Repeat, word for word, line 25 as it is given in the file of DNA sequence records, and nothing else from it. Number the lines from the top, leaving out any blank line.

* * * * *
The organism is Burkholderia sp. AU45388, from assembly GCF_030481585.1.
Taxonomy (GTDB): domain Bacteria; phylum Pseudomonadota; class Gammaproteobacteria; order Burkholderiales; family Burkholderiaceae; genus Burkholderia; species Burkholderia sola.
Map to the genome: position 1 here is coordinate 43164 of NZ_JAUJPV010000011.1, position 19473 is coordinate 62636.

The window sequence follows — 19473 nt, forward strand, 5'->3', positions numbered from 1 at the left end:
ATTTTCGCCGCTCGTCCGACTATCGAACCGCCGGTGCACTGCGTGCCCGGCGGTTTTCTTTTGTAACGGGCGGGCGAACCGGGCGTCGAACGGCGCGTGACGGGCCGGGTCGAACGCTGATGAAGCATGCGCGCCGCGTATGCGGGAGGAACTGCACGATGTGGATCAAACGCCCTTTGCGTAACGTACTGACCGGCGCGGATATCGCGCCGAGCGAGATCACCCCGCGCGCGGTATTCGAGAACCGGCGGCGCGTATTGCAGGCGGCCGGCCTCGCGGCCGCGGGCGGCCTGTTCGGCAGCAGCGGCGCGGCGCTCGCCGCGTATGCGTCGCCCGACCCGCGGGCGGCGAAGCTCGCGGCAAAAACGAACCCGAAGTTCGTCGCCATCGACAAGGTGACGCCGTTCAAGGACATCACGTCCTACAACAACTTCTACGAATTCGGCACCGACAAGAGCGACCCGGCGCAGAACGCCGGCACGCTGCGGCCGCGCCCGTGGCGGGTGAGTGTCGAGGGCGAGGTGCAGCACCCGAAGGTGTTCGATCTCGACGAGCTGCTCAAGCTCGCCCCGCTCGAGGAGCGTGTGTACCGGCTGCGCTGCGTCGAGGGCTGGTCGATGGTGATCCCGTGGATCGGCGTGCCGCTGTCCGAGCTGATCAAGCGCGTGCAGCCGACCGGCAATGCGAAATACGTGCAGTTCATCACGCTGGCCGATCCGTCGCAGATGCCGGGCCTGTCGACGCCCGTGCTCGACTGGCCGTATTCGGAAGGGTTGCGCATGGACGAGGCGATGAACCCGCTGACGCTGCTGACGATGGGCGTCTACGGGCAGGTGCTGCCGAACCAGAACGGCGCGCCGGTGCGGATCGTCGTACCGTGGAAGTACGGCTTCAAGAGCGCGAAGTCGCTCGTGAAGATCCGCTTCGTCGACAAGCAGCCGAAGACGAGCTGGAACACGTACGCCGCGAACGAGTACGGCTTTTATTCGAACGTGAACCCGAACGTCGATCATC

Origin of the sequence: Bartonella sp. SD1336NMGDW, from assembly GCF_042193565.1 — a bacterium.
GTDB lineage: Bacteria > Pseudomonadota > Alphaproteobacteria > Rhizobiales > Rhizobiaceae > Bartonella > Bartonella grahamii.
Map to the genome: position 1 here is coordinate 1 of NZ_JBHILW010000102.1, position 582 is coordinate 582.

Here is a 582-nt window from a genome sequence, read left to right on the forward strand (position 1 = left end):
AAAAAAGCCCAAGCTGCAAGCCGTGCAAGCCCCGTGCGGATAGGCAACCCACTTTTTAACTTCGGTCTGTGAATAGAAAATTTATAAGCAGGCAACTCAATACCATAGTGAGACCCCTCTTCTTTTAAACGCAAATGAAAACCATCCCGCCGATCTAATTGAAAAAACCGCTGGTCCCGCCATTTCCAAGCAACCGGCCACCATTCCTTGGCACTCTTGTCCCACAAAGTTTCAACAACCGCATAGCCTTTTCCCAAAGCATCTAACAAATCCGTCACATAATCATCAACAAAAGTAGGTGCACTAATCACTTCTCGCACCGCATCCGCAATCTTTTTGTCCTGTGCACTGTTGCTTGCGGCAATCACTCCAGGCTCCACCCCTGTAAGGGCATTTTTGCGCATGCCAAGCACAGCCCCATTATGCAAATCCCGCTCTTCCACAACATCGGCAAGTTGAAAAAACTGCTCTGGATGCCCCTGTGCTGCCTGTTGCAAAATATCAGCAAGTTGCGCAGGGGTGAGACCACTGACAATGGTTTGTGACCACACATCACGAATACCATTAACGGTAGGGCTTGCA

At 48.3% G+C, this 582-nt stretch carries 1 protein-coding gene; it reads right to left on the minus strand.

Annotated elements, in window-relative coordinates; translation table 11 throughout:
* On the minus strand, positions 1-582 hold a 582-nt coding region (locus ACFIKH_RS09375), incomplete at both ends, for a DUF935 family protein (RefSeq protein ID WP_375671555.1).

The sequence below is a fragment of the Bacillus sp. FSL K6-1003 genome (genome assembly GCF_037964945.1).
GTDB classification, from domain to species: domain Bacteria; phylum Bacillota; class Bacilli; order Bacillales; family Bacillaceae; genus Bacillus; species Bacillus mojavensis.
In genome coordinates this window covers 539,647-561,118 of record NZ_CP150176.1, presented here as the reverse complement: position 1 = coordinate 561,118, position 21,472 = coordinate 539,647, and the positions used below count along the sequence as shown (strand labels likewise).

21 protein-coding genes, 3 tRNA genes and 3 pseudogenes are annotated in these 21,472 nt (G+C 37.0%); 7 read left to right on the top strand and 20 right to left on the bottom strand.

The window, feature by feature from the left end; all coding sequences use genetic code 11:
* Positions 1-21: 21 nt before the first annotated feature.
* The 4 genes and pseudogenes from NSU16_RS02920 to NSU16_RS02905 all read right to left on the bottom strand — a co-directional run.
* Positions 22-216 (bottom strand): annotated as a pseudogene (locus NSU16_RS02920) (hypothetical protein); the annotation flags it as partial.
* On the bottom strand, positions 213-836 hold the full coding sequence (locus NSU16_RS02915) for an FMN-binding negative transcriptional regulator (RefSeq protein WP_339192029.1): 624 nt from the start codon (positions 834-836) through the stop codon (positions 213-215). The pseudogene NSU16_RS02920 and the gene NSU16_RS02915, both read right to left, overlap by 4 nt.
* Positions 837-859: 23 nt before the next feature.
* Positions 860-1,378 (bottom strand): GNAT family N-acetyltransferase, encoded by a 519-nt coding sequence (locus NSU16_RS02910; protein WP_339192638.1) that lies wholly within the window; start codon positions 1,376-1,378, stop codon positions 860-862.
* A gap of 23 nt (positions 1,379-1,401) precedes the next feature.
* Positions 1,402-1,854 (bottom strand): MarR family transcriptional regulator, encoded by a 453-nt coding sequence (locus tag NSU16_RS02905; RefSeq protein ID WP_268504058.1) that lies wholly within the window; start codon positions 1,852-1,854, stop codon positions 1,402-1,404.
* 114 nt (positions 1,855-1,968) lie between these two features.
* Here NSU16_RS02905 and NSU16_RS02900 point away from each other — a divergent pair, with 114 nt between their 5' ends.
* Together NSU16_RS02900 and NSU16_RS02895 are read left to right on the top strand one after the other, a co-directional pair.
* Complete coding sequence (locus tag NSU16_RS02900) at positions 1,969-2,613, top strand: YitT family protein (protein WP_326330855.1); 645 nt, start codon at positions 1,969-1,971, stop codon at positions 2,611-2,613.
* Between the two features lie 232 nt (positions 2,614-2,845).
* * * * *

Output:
* A gap of 23 nt (positions 1,379-1,401) precedes the next feature.